How to prepare a vehicle for cold weather
CHICAGO — The National Oceanic and Atmospheric Administration (NOAA) predictions for the 2012-2013 winter call for temperatures to be about 18 percent colder and above average snowfall is expected for cities such as New York City, Philadelphia, Baltimore and Washington, D.C., according to a press release.
But, if a driver waits until the thermometer hits freezing to begin preparing a car for harsh winter elements, it is too late. Detailers should let customers know that taking the proper planning steps before winter hits will help protect a car from damage. Winterizing a car or truck will help prevent interior and exterior damage and avoid bigger problems down the road.
“The winter driving season and harsh weather conditions can be particularly damaging to your vehicle, so it’s important to start preparing your car against harmful elements in the fall before temperatures really drop,” said Mike Schultz, senior vice president of product development for Turtle Wax. “Early preparation can allow for cars to perform better during the hazardous driving conditions and is an all-around safer practice.”
To get a vehicle ready for cold weather, the car care experts at Turtle Wax offered the following winter preparation tips:
Wax on, winter off – To keep a vehicle cleaner, longer during winter months, a car should be thoroughly washed and waxed before the cold weather hits. Wax will help prevent oxidation from dulling and damaging your vehicle’s exterior. For best results, first use a product that will deep clean a vehicle’s exterior and remove any stubborn dirt and stains. Then select a long-lasting car wax that can be applied to the entire exterior, including all metal, plastic and rubber surfaces, and will provide a protective barrier against road salt, snow and other inclement conditions.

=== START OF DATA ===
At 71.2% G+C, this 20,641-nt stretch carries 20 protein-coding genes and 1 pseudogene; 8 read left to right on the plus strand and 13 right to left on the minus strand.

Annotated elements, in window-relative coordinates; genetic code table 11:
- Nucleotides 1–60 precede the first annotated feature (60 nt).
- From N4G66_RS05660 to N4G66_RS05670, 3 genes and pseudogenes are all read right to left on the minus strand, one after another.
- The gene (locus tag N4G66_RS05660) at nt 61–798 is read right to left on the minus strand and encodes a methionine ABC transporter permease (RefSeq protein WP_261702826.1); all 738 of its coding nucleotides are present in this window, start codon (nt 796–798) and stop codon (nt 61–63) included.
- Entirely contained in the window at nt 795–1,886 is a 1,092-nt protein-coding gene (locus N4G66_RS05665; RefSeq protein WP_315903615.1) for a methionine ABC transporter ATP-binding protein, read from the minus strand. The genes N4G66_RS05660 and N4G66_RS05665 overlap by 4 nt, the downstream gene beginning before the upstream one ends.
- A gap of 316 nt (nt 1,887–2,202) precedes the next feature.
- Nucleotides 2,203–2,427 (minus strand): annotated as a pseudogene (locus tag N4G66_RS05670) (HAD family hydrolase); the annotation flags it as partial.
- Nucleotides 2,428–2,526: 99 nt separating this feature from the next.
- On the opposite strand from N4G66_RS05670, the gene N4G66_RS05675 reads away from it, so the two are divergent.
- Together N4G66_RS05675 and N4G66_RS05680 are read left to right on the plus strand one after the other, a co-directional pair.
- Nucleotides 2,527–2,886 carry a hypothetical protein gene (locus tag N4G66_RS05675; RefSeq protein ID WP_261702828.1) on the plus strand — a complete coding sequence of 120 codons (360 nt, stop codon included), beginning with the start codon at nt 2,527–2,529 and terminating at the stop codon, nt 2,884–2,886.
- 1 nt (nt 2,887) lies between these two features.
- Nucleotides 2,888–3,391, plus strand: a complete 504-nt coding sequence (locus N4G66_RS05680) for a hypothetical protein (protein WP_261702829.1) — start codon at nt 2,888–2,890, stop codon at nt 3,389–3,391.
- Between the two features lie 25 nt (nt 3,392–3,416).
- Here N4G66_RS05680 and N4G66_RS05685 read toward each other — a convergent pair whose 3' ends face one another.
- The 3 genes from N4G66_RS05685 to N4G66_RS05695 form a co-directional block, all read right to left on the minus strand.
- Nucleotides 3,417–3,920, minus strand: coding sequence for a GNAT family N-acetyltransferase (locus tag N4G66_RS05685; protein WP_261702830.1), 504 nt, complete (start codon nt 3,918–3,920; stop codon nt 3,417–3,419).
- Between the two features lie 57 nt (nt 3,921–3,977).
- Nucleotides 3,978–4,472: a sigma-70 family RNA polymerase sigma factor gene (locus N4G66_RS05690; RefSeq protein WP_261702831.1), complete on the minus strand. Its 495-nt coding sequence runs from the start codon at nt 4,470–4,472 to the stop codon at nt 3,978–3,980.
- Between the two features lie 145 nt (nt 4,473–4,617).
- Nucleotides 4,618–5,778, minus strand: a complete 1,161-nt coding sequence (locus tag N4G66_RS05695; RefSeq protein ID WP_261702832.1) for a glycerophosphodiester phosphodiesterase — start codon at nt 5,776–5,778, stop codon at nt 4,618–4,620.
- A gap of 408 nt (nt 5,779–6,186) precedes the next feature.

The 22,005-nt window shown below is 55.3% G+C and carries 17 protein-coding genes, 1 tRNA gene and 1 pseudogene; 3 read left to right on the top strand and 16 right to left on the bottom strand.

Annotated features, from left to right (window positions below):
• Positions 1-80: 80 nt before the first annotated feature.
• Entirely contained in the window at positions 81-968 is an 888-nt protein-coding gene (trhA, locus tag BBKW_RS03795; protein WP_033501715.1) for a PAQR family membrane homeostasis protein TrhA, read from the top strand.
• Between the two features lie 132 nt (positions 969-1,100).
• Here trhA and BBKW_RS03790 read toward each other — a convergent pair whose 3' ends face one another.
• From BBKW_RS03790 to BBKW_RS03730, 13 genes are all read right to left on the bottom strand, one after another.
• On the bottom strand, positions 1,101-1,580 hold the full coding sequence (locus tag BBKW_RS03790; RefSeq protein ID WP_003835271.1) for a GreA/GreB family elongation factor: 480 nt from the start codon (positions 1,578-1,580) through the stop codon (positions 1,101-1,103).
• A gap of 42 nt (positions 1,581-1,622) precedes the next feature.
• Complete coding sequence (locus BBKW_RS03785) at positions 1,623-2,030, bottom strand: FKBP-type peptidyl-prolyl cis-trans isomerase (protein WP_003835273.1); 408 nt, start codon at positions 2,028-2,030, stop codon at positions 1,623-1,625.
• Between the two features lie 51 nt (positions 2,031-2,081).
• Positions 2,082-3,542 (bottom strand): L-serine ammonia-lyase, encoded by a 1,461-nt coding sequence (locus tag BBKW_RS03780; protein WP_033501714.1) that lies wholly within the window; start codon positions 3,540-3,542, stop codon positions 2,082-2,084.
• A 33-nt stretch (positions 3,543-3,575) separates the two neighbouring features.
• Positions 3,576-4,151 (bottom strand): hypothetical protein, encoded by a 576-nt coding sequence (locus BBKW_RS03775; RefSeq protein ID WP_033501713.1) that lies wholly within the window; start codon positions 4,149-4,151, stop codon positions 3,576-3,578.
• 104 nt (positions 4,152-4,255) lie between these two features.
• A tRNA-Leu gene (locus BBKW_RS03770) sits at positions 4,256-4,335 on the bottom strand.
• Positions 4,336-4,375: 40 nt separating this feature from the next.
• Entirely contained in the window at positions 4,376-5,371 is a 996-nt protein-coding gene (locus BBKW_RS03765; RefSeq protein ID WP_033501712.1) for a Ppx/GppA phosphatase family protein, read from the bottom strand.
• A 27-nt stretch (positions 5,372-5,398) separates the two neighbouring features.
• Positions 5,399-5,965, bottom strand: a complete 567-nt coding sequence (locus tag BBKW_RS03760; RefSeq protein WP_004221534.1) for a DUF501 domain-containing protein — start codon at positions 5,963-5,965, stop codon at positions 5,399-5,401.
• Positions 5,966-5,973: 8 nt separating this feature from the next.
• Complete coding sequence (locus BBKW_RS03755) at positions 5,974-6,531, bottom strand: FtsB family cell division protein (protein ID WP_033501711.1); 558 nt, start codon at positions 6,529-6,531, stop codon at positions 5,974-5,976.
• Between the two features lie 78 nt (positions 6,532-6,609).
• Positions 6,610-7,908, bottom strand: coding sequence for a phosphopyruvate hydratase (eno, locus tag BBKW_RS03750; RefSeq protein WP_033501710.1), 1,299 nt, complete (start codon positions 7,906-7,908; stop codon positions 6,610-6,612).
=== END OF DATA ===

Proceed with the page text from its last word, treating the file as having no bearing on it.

Prepare the interior – Winter elements can also cause damage to the inside of a car. To prevent tracked-in mud, slush and snow from staining an interior, prep a vehicle with protective floor mats and clean with an interior product that leaves behind a protective barrier against stains. Don’t forget to recommend the removal of any water based products, which can freeze and crack during winter, as well as any unnecessary items that can weigh down a car and lower fuel efficiency.
Check tires – Damaged tires are no match for sleek, slippery roads. Get tires winter-ready by first examining their tread for thin or uneven tread wear, which reduces traction and can be very dangerous in winter weather. Cut or damaged sidewalls are also weak areas that can collapse under severe weather conditions. Remember to check the air pressure in tires before and during winter months to ensure the best traction and mileage. Once the tires are in good shape, apply tire cleaner and protectant to help repel winter elements. Today, some tire products eliminate harsh scrubbing – they just spray on and hose off. Some also contain wax, which adds a protective barrier against harsh weather conditions such as snow, ice and more.